We buy records because they fit nicely into certain parts of our lives. I bought Wilco’s Yankee Hotel Foxtrot almost ten years ago, and it has grown up with me. We’ve had many moments together, and many more after I found the vinyl floating around a garage sale. A few weeks ago I had a really great night, I can’t really remember what spurred it, it was just really great. One of those nights where everything seems to make sense, all my thoughts fell perfectly into place, and the universe expanding at a constant rate didn’t really bother me nearly as much as it normally does.
It’s a good feeling, everything settling into its right place. Cleaning makes sense thermodynamically, because it’s really the only time we have any effect on entropy. But what does the inverse feel like? Thermodynamically, it feels like, well, life I guess. But we have ways of making things seem easier or more difficult. Case and point: any human relationship.
It’s tough to generalize human relationships, so we’re going to tred on territory very familiar to long-time Hoptellectual readers. How do we truly get to know people? Philosopher Roland Barthes thinks it has to do with closeness, the human mind plays far too many tricks, and Jeff Tweedy would agree.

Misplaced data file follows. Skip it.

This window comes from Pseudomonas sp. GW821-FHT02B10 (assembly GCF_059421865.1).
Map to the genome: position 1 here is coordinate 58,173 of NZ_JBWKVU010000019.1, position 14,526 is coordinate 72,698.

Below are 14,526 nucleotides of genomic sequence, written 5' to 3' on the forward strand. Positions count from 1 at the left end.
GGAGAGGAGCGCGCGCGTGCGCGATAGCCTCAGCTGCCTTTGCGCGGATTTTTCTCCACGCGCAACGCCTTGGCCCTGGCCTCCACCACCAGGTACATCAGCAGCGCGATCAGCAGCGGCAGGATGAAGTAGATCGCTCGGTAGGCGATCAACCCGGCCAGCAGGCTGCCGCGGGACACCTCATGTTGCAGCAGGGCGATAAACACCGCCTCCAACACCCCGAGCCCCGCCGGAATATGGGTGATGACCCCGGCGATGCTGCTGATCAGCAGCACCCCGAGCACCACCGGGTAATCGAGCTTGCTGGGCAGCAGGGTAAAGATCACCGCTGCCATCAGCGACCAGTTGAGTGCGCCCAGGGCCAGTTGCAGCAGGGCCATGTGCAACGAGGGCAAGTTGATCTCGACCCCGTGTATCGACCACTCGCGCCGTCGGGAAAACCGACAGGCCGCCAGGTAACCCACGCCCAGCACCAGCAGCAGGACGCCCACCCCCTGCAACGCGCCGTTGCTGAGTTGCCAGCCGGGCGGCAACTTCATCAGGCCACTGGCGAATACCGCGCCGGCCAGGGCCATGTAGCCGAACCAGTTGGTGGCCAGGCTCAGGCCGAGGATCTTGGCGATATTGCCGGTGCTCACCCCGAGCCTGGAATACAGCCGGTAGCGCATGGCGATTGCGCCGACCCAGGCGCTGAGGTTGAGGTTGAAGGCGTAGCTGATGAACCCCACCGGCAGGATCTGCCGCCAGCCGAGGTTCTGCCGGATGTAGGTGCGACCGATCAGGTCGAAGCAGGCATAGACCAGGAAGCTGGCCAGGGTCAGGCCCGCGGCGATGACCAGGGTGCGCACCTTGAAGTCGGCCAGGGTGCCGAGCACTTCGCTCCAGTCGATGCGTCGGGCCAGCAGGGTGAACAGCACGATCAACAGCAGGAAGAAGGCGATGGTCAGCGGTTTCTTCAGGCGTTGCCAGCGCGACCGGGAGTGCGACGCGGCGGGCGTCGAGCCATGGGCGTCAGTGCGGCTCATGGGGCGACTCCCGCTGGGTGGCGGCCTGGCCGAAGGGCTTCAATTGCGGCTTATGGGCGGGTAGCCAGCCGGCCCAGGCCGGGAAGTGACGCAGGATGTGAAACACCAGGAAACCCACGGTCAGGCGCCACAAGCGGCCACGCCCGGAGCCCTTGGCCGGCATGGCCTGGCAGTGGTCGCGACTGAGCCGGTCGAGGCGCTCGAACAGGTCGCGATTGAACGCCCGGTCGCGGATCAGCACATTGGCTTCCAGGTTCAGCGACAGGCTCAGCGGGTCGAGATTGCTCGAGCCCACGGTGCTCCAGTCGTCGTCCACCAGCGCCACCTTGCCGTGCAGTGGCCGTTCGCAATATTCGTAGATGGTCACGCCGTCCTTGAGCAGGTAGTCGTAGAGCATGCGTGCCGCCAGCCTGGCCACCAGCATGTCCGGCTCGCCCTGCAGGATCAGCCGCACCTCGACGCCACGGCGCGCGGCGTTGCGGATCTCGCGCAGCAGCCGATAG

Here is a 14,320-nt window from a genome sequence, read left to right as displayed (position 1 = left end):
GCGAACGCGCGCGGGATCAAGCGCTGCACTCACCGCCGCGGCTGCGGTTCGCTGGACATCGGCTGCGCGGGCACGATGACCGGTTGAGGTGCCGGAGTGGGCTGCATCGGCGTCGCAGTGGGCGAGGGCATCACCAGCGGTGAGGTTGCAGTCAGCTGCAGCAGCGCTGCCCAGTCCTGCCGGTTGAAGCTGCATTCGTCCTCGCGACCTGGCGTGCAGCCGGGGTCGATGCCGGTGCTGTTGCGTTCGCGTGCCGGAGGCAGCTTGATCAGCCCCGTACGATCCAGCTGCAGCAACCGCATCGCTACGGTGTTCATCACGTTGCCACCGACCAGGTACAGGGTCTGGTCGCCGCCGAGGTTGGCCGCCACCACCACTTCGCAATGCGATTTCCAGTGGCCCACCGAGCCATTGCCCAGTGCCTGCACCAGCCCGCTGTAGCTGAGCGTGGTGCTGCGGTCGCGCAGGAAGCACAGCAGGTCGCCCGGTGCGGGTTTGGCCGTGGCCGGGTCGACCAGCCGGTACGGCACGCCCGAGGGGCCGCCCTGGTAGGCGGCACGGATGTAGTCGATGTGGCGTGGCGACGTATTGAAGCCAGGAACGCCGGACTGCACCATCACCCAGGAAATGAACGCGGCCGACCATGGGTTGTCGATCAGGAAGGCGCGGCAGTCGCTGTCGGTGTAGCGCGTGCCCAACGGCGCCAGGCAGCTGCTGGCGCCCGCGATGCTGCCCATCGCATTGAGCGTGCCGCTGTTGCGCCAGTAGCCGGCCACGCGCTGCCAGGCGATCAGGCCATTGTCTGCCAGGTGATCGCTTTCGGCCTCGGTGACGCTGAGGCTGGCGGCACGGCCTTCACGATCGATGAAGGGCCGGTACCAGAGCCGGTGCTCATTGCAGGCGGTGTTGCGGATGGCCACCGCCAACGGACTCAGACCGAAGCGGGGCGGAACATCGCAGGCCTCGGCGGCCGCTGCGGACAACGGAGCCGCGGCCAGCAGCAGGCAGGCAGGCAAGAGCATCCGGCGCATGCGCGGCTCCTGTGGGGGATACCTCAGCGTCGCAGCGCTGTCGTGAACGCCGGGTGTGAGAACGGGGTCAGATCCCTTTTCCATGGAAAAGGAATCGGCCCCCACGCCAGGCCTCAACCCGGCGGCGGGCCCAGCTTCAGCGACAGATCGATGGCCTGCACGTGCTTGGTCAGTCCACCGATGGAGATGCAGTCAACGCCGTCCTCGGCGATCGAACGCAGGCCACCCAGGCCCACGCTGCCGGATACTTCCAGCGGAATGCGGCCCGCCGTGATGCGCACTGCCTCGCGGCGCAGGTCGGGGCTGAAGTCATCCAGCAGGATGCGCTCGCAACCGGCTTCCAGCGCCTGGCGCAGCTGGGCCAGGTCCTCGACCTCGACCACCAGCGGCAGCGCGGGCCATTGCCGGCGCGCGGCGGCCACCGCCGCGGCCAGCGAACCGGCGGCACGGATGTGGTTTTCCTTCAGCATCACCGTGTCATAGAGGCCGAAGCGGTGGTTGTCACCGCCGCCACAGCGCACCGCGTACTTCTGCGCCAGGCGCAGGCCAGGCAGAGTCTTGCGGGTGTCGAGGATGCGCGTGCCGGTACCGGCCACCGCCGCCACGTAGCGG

“Distance has no way,” Tweedy sort-of wines, “of making love understandable.” Yankee Hotel Foxtrot is full of thoughts like this, a lifetime of wisdom condensed into a convenient avant-pop record. My roommate claimed the line didn’t make much sense, diametrically opposing the conventional wisdom of “absence makes the heart grow fonder.”
Today, Tweedy’s logic makes much more sense for our modern world. Distance has a way of distorting how we see other people, plying them in different directions and altering any objective perception. His theory is supported heavily by lovesick ol’ Barthes philosophies, and even more heavily by anecdotal evidence presented rather smugly by Malcolm Gladwell in his book Blink. Gladwell posits everything we need to know, we find out immediately upon meeting someone. Entropy remains at a minimum because both people understand one another, and can continue towards chaos together.
Another friend of mine was explaining some relationship troubles to me the other day, and what they amounted to were both people in the relationship understood nothing about one another. They both were amalgamations of facts thrown around haphazardly, waiting to be arranged in a productive and coherent way so that they could get on to the important parts of relationships. But that’s the thing. Arranging those facts is the important part. Everything else that comes after is just icing on the cake.
We can’t always understand everyone we come across, nor should we be expected to. It’s difficult enought to handle the entropy that has already occurred throughout our lives, let alone handle someone else’s (get rid of your baggage! Fast!). But when we do meet people where everything falls into place, then certainly don’t let the person get away, at any cost.
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